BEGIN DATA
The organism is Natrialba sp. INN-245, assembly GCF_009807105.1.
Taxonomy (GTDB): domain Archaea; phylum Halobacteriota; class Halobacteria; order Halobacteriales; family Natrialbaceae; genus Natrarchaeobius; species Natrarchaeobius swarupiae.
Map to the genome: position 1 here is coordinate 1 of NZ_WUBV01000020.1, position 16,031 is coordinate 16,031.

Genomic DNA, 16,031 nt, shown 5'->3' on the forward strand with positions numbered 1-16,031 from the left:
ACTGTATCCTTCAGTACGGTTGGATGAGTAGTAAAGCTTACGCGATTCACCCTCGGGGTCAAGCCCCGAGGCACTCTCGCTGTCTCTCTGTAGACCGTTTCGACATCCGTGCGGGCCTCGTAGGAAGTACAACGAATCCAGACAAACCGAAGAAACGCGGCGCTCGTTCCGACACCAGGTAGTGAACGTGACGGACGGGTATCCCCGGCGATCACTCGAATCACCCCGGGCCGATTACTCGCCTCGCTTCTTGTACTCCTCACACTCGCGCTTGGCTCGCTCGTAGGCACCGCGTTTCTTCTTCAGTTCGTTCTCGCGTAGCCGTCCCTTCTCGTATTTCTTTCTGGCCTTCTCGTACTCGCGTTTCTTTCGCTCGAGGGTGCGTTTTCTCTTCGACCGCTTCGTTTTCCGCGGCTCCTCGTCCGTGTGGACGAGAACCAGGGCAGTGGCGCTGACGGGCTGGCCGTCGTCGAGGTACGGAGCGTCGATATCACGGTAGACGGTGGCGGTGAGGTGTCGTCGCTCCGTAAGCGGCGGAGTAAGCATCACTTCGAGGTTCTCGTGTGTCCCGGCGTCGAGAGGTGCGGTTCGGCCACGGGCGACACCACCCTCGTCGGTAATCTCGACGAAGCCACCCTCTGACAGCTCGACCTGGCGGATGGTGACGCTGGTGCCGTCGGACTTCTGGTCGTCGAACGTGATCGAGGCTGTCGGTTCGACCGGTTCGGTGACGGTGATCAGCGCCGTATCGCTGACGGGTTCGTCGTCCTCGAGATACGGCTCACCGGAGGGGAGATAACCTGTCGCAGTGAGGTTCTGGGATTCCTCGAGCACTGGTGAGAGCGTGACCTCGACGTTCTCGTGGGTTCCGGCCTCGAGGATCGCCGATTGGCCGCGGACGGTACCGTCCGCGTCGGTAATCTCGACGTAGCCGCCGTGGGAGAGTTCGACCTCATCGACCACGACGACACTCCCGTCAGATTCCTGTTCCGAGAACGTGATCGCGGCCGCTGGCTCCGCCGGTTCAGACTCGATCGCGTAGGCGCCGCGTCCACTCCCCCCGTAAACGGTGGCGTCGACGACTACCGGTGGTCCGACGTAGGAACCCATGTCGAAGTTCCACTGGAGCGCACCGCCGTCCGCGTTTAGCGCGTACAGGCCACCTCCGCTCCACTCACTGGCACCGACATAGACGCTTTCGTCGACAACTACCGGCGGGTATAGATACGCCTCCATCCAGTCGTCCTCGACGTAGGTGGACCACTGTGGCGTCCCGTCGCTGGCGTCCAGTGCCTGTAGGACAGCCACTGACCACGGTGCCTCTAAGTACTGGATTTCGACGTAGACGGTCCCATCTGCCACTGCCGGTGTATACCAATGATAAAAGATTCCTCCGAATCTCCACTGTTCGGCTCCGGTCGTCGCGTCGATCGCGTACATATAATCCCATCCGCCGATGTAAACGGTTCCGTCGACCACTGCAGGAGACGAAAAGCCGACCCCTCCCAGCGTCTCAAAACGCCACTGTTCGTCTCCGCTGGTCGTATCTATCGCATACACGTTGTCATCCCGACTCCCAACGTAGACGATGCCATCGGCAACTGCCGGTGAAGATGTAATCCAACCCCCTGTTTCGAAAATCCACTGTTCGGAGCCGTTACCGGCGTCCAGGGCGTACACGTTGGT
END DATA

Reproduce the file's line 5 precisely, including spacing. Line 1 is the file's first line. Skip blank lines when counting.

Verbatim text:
ACTGTATCCTTCAGTACGGTTGGATGAGTAGTAAAGCTTACGCGATTCACCCTCGGGGTCAAGCCCCGAGGCACTCTCGCTGTCTCTCTGTAGACCGTTTCGACATCCGTGCGGGCCTCGTAGGAAGTACAACGAATCCAGACAAACCGAAGAAACGCGGCGCTCGTTCCGACACCAGGTAGTGAACGTGACGGACGGGTATCCCCGGCGATCACTCGAATCACCCCGGGCCGATTACTCGCCTCGCTTCTTGTACTCCTCACACTCGCGCTTGGCTCGCTCGTAGGCACCGCGTTTCTTCTTCAGTTCGTTCTCGCGTAGCCGTCCCTTCTCGTATTTCTTTCTGGCCTTCTCGTACTCGCGTTTCTTTCGCTCGAGGGTGCGTTTTCTCTTCGACCGCTTCGTTTTCCGCGGCTCCTCGTCCGTGTGGACGAGAACCAGGGCAGTGGCGCTGACGGGCTGGCCGTCGTCGAGGTACGGAGCGTCGATATCACGGTAGACGGTGGCGGTGAGGTGTCGTCGCTCCGTAAGCGGCGGAGTAAGCATCACTTCGAGGTTCTCGTGTGTCCCGGCGTCGAGAGGTGCGGTTCGGCCACGGGCGACACCACCCTCGTCGGTAATCTCGACGAAGCCACCCTCTGACAGCTCGACCTGGCGGATGGTGACGCTGGTGCCGTCGGACTTCTGGTCGTCGAACGTGATCGAGGCTGTCGGTTCGACCGGTTCGGTGACGGTGATCAGCGCCGTATCGCTGACGGGTTCGTCGTCCTCGAGATACGGCTCACCGGAGGGGAGATAACCTGTCGCAGTGAGGTTCTGGGATTCCTCGAGCACTGGTGAGAGCGTGACCTCGACGTTCTCGTGGGTTCCGGCCTCGAGGATCGCCGATTGGCCGCGGACGGTACCGTCCGCGTCGGTAATCTCGACGTAGCCGCCGTGGGAGAGTTCGACCTCATCGACCACGACGACACTCCCGTCAGATTCCTGTTCCGAGAACGTGATCGCGGCCGCTGGCTCCGCCGGTTCAGACTCGATCGCGTAGGCGCCGCGTCCACTCCCCCCGTAAACGGTGGCGTCGACGACTACCGGTGGTCCGACGTAGGAACCCATGTCGAAGTTCCACTGGAGCGCACCGCCGTCCGCGTTTAGCGCGTACAGGCCACCTCCGCTCCACTCACTGGCACCGACATAGACGCTTTCGTCGACAACTACCGGCGGGTATAGATACGCCTCCATCCAGTCGTCCTCGACGTAGGTGGACCACTGTGGCGTCCCGTCGCTGGCGTCCAGTGCCTGTAGGACAGCCACTGACCACGGTGCCTCTAAGTACTGGATTTCGACGTAGACGGTCCCATCTGCCACTGCCGGTGTATACCAATGATAAAAGATTCCTCCGAATCTCCACTGTTCGGCTCCGGTCGTCGCGTCGATCGCGTACATATAATCCCATCCGCCGATGTAAACGGTTCCGTCGACCACTGCAGGAGACGAAAAGCCGACCCCTCCCAGCGTCTCAAAACGCCACTGTTCGTCTCCGCTGGTCGTATCTATCGCATACACGTTGTCATCCCGACTCCCAACGTAGACGATGCCATCGGCAACTGCCGGTGAAGATGTAATCCAACCCCCTGTTTCGAAAATCCACTGTTCGGAGCCGTTACCGGCGTCCAGGGCGTACACGTTGGT